How to winterize your facility

November 15, 2017

Snowy landscape with warning sign and copy space

As the line goes, “winter is coming”. Here’s how to get your facility ready for the challenges that winter can bring, including cold temperatures, ice, snow and winter storms. A little preparation can help you get through winter with as little damage or wear and tear as possible.


First things first—take a look at your heating system. After all, you’re going to want to maintain your indoor temperatures in order for your equipment and employees to function optimally. If you do your own maintenance, now is the time to look for worn or damaged parts and clean out accumulated dust or dirt. If you use a service, it’s time to schedule a cleaning. Be sure to test your generators to make sure they’re operational and ready to take over if necessary.


Prepare outdoor machinery

For any machines that need to operate outside in the cold, it’s time to winterize them too (consult the manuals as needed).

  • Make sure your equipment has enough gas.
  • Fluids may need to be changed or topped off.
  • Remember that some machines need to run a while to warm up, so plan for this extra time in your daily winter routines.


Examine exteriors

Walk through your parking lot and look for any damage that will be exacerbated due to ice and snow and have it repaired now. Check your trees and take down any broken or cracked branches, as those are likely to cause trouble should you get a snow or ice storm. Look for branches that may have grown over power lines and trim them back. Once winter sets in, this kind of work can be difficult to do.


Emergency and maintenance plans

Develop an emergency winter storm plan.

  • Decide who is responsible for keeping your sidewalks and entryways clean.
  • Do you have a power outage backup plan? Decide ahead of time at what point your facility will shut down, and under what conditions you will continue working.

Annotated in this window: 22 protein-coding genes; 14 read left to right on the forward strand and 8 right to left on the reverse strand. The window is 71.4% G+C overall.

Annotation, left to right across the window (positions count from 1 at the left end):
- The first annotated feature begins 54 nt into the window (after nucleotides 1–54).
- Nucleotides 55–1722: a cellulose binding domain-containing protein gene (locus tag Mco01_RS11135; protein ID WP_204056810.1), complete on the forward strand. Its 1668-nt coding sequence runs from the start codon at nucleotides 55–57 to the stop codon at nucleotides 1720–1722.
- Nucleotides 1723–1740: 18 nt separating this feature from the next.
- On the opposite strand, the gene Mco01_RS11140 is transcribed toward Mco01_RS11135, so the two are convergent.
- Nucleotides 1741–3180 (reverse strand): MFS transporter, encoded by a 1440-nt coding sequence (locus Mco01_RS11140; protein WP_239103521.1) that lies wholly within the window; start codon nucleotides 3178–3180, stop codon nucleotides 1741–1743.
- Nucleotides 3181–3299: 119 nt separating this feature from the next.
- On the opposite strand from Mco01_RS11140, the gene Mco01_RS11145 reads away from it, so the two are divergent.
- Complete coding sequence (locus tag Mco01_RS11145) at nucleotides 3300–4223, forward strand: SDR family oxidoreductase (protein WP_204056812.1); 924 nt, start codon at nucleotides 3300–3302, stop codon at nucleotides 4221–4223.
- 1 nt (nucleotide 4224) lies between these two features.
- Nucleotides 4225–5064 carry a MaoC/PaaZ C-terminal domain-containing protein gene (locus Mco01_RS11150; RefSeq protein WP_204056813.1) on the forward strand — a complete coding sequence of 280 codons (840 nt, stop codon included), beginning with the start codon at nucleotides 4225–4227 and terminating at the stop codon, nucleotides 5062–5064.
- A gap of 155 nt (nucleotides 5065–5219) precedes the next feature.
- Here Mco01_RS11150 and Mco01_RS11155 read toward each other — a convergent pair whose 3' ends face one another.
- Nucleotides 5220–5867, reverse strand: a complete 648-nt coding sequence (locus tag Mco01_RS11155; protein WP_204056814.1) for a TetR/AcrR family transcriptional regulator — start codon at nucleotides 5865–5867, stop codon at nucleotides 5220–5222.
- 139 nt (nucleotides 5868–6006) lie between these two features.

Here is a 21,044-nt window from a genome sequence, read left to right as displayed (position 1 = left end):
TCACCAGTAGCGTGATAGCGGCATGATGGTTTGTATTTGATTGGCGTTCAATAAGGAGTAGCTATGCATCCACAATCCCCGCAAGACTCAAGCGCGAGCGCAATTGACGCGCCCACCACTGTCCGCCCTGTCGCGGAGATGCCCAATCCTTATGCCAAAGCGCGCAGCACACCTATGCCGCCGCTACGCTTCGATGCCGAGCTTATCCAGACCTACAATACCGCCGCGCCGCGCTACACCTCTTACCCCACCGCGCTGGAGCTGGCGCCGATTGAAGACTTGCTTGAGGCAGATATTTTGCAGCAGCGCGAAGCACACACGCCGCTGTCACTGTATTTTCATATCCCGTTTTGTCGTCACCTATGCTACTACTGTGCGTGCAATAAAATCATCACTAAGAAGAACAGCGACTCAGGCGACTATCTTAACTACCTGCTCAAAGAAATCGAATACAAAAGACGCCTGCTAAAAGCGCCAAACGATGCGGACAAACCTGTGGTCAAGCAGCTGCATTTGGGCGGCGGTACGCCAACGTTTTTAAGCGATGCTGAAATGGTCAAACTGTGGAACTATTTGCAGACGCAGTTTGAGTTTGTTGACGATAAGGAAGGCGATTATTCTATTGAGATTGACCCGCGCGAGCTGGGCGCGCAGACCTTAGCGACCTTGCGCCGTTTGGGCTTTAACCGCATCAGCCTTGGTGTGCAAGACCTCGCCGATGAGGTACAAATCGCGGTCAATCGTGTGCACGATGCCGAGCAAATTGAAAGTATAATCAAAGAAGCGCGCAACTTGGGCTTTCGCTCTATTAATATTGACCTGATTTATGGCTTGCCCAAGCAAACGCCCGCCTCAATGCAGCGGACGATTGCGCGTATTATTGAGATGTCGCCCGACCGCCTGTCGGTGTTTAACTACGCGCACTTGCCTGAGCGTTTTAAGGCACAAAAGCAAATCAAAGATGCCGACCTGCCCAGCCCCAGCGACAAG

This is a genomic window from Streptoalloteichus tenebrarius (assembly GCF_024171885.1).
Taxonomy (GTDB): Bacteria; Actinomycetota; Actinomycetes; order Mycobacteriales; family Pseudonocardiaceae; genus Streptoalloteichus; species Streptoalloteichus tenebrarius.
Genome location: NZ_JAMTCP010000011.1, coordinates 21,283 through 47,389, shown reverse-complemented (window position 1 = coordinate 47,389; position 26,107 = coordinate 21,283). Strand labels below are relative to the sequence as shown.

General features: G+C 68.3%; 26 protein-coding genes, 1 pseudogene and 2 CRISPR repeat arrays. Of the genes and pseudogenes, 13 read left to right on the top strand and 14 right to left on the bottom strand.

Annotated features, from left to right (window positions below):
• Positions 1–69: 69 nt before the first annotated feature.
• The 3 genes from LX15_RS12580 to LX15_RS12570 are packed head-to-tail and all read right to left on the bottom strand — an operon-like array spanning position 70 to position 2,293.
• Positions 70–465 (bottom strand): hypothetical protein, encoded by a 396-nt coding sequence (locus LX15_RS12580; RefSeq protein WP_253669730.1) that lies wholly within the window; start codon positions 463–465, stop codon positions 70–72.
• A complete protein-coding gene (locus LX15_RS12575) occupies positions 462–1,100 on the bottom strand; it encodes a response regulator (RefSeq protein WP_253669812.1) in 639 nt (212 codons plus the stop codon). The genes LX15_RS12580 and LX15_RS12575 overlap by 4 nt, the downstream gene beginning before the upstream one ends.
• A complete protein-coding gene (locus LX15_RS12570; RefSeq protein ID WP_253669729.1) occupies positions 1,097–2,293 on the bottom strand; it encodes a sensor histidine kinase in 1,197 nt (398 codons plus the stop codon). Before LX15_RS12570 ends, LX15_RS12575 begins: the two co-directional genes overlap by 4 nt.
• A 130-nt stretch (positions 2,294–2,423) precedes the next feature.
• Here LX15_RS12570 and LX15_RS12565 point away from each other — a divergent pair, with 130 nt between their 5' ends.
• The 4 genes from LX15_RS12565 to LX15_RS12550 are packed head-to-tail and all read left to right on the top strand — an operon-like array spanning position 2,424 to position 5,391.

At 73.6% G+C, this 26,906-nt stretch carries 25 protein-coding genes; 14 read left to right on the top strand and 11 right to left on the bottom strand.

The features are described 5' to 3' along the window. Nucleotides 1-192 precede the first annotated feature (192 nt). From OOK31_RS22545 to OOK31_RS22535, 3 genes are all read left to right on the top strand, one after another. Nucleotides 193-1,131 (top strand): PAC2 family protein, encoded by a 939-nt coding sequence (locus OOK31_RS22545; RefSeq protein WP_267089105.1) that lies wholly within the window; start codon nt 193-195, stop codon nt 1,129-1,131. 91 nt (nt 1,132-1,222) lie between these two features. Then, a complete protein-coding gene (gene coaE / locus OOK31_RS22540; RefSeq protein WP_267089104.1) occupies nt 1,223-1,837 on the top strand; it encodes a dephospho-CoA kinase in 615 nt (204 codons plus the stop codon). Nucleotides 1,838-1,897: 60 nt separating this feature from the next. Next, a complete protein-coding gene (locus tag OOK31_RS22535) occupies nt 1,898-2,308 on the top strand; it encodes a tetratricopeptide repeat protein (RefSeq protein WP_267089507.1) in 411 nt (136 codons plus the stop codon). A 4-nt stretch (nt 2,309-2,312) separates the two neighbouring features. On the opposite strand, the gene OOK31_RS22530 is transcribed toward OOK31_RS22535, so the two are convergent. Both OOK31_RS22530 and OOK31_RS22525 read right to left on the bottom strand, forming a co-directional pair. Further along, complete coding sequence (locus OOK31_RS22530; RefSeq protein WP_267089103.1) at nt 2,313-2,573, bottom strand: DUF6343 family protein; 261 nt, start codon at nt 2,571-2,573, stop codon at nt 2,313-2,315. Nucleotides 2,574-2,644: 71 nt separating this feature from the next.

• Ensure your employees understand these guidelines, and review any policies about missing work due to bad weather.
  • All manuals and emergency plans should be in easy-to-find locations—even if you lose power—and have copies in multiple locations.



Send the winter maintenance plan to your insurer. This has two benefits: first it will ensure that your plan covers all the areas required in your policy and second, it’s possible your plan can help reduce your insurance premiums. Keep records showing you have enacted your plan for at least three years.


In case of accidents

An effective winter maintenance plan should allow an insurer to deny any injury claim. But if an accident does occur, be sure to conduct a full investigation to identify the root cause of the incident, review whether the procedures in the plan were sufficient, and demonstrate that you did all that was reasonably expected of you.


Taking a little time to prepare for winter can save you thousands of dollars (or more in case of a lawsuit) and keep your facility up and running all winter long.


For more information on preparing your facility for seasonal emergencies, contact Vanguard Resources.